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AM on FM Begins Oct. 1

After rendering the AM dial a garbled mess after sunset by cramming in too many stations along with space-hogging HD signals, in 2007 the commercial radio industry came a-calling to the FCC with it’s hand out. It’s request? To let AM radio stations have repeater stations–called translators–on the FM dial.

While sitting on the NAB’s proposal for nearly two years, the Commission quietly let AM stations utilize FM translators that their parent companies already owned, provided they applied for what is known as “special temporary authority.” Then, this past July, the FCC made the policy official.

Those of us concerned that the rule would signal an influx of new commercial low-power stations eating up frequencies that might otherwise go to community LPFM stations were relieved. The Commission’s new rule essentially reflected its earlier shadow policy, only permitting AM stations to use already existing FM translators. The Commission also signaled that no new opportunities to obtain a commercial FM translator was imminent.

While I still think it’s bad policy, it could be a lot worse. Commercial translator owners now will have to make a choice as to whether it’s more valuable to repeat their AM or FM stations. Also, the same existing rules apply which limit commercial translator to being located only within its parent station’s broadcast area. This is because the commercial translator station’s purpose is to fill in areas where geographic or other anomalies hinder reception where otherwise one would be expected to receive a station. Noncommercial translators are not subject to this restriction, and may be located any distance away from parent stations. So, a commercial AM station’s new translator still has to be located in its protected broadcast radius.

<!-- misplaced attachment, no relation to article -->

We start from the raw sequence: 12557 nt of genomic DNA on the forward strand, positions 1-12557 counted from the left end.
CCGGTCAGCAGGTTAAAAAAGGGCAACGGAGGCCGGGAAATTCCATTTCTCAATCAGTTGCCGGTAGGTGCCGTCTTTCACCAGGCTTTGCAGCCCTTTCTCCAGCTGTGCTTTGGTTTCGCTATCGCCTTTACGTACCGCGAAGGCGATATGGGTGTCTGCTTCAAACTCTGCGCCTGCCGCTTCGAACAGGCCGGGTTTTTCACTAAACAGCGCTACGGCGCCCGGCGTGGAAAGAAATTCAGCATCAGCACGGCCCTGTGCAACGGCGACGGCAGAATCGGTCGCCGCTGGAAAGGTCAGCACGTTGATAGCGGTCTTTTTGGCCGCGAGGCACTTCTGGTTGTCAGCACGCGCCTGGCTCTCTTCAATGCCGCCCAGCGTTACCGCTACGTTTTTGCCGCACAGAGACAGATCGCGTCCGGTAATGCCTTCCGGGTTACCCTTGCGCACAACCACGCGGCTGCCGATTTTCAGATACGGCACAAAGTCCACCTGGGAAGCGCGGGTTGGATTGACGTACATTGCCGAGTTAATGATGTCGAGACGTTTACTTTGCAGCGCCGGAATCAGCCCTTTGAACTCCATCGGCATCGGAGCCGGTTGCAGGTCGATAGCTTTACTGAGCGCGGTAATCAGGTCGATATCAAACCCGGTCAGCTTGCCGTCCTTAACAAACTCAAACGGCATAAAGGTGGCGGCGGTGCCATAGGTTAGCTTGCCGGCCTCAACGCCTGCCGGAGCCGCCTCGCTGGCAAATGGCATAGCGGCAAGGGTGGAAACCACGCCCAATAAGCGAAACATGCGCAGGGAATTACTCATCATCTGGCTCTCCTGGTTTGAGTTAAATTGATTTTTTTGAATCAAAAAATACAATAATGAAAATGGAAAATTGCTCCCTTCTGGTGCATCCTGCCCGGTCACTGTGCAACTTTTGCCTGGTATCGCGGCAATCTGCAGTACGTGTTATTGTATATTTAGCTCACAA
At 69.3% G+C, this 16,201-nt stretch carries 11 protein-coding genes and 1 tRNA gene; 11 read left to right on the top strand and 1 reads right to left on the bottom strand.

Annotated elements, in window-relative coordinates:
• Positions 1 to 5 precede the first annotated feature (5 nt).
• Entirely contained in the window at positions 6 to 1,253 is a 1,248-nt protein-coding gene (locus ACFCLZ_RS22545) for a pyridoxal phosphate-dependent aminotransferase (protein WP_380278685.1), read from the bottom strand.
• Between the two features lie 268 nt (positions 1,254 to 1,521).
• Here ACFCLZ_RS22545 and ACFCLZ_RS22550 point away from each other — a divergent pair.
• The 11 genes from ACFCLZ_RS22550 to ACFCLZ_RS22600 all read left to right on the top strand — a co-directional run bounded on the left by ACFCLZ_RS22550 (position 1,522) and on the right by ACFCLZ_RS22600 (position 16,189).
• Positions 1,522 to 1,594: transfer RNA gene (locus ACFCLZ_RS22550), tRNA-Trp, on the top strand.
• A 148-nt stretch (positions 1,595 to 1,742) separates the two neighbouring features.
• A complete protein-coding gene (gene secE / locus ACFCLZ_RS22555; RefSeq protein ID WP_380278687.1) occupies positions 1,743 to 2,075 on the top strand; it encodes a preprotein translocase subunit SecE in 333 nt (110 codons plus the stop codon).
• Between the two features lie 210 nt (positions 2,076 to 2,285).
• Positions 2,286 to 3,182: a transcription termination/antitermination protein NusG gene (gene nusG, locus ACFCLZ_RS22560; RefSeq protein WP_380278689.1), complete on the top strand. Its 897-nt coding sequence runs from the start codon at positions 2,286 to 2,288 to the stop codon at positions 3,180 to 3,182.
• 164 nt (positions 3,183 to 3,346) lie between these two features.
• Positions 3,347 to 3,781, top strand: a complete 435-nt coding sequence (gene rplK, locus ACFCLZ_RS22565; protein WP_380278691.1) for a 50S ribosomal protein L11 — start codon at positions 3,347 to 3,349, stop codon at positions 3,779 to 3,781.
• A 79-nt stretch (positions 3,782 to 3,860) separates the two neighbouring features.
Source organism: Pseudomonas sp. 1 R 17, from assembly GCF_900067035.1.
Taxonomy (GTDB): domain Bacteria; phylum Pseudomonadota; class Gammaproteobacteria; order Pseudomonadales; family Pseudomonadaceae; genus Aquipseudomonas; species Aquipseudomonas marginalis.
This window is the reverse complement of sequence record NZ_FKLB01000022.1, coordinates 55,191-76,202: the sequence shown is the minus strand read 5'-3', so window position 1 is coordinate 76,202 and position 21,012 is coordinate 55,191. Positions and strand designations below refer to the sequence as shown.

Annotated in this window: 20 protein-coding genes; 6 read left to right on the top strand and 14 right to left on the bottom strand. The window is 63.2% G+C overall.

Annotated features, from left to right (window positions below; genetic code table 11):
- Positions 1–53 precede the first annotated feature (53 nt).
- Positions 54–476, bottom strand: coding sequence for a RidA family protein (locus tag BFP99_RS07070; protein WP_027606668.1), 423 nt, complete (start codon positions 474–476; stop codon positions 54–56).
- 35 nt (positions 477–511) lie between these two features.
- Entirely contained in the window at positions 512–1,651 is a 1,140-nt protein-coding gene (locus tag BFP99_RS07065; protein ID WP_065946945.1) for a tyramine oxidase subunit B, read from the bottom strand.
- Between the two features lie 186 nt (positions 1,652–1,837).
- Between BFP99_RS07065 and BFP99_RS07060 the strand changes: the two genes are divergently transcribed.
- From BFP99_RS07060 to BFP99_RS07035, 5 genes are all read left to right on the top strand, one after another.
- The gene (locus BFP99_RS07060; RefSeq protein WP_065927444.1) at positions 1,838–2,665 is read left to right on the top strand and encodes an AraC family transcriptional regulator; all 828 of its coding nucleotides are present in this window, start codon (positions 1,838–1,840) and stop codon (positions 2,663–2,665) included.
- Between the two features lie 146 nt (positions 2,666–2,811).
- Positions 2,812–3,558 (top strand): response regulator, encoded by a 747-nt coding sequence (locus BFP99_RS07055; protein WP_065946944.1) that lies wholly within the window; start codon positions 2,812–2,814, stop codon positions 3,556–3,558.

As the CommLawBlog gleefully reminds us, this new policy kicks into affect on October 1. It will be interesting to see which, if any, AM stations take advantage of this opportunity, or if the rule sparks a spike in selling and exchanging FM translator licenses.

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2 Responses to AM on FM Begins Oct. 1

  1. Michi-chan September 6, 2009 at 3:58 pm #

    Some major clarifications to this article:

    – First, the FCC is only allowing this on EXISTING authorizations.. as long as the CP has been granted. There are many pending translator applications that have not been granted, especially in the metro areas. LPFM still has hope here. (See R&O at 20)

    – The FCC’s statement that no new opportunities for translators is because they still have a huge mess to clean up right now. They need to make headway on that mess and then it will be LPFM’s turn. (The FCC has noted multiple times that there will be another LPFM window before any new translator window).

    I don’t see this ruling as bad for localism. I do see it as a way of rewarding Radio Assist Ministries, Edgewater and the other speculative filers who can now get more value for their construction permits.

    Michi Eyre
    founder, REC Networks

  2. Paul Riismandel September 7, 2009 at 8:49 pm #


    I didn’t mean to imply that the FCC was allowing the AM on FM translators on anything but existing authorizations. In fact, I expressed relief about that very fact.

    Luckily, RAM and Edgewater can only sell their translator CPs and licenses to other noncomms. And there are many fewer noncomms on the AM dial than the FM.


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